Jumat, 11 April 2008

Warm Rain

Does it sound different than cold rain? (See "Cold Rain," posted April 10.) I think we process it differently, so we hear it differently. But I think there is more science involved, or at least I would like to involve more science (maybe we should ignore that distinction for now). If you toss a slice of red pepper into a cold frying pan, what do you hear? Plop. If you toss a slice of red pepper into a really hot frying pan, what do you hear? Sizzle. Is it possible that something more subtle is going on with cold rain and warm rain? Does cold rain meeting cold soil have sufficiently different characteristics than warm rain meeting warm soil? Are those differences enough to alter the audible qualities of rain? Could the human ear, working together with the human brain, discern those differences? Is it fair, or possible, to isolate the human heart from all of this?

Let me get more specific. If you keep location, soil content, and moisture content of the soil consistent and only change the temperature of the rain and the temperature of the soil, are those changes enough to affect the sound? There is a lot to ponder. Does soil temperature affect soil structure? Does soil structure affect how water is absorbed? Does the process of absorption begin with impact? Is it the impact of rain on soil that I'm talking about when I talk about how the rain sounds? Can one correlate sound with impact? Does varying impact produce varying sound? I made up these questions, so I can make up my answers. They are all Yes. Except for the question about the human heart, which should seldom be isolated from anything, especially warm rain.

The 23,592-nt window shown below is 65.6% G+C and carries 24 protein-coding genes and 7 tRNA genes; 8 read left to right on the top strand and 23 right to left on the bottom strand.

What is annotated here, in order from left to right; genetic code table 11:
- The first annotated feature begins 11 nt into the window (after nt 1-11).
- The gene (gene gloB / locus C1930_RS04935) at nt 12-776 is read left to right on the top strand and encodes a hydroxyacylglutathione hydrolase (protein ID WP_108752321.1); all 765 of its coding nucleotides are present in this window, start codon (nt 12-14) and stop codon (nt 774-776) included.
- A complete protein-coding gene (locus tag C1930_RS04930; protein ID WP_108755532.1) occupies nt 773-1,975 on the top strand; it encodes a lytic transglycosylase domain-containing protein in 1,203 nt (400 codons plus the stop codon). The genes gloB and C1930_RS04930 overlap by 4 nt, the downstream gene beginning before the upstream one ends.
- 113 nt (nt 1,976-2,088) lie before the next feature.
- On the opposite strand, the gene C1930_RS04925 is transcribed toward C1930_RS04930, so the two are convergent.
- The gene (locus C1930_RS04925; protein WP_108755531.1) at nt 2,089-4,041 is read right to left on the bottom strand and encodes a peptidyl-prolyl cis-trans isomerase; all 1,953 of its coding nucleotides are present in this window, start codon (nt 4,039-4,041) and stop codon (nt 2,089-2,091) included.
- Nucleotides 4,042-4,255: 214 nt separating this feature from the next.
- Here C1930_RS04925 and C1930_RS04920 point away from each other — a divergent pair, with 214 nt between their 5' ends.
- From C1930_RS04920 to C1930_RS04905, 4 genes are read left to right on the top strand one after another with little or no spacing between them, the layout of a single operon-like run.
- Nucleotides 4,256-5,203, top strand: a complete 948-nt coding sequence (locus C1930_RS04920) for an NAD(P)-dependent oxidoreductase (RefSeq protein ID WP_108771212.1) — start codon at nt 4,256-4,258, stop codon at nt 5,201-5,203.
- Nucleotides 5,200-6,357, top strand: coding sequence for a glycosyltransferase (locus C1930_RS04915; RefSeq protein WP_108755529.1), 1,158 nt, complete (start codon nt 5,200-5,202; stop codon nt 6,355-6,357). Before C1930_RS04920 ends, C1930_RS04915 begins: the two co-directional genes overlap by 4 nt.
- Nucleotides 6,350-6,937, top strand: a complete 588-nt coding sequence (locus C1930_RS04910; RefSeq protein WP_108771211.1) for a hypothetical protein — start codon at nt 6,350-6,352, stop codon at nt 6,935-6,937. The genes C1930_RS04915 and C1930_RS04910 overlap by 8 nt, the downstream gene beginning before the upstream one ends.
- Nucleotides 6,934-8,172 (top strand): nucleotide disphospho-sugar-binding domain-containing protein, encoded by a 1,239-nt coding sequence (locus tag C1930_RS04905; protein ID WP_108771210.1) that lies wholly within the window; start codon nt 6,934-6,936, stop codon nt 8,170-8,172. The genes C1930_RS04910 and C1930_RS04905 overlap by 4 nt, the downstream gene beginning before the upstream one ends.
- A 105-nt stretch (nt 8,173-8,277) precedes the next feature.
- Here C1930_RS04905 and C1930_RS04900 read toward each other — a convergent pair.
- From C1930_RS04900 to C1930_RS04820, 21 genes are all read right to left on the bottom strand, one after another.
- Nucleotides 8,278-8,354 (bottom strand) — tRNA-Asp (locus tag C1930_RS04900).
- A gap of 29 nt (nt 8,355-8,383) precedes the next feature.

I wouldn't want my reputation for clear thinking staked on any of this. I just want to know how else, why else, could rain sound different on April 11 than it did on April 10?

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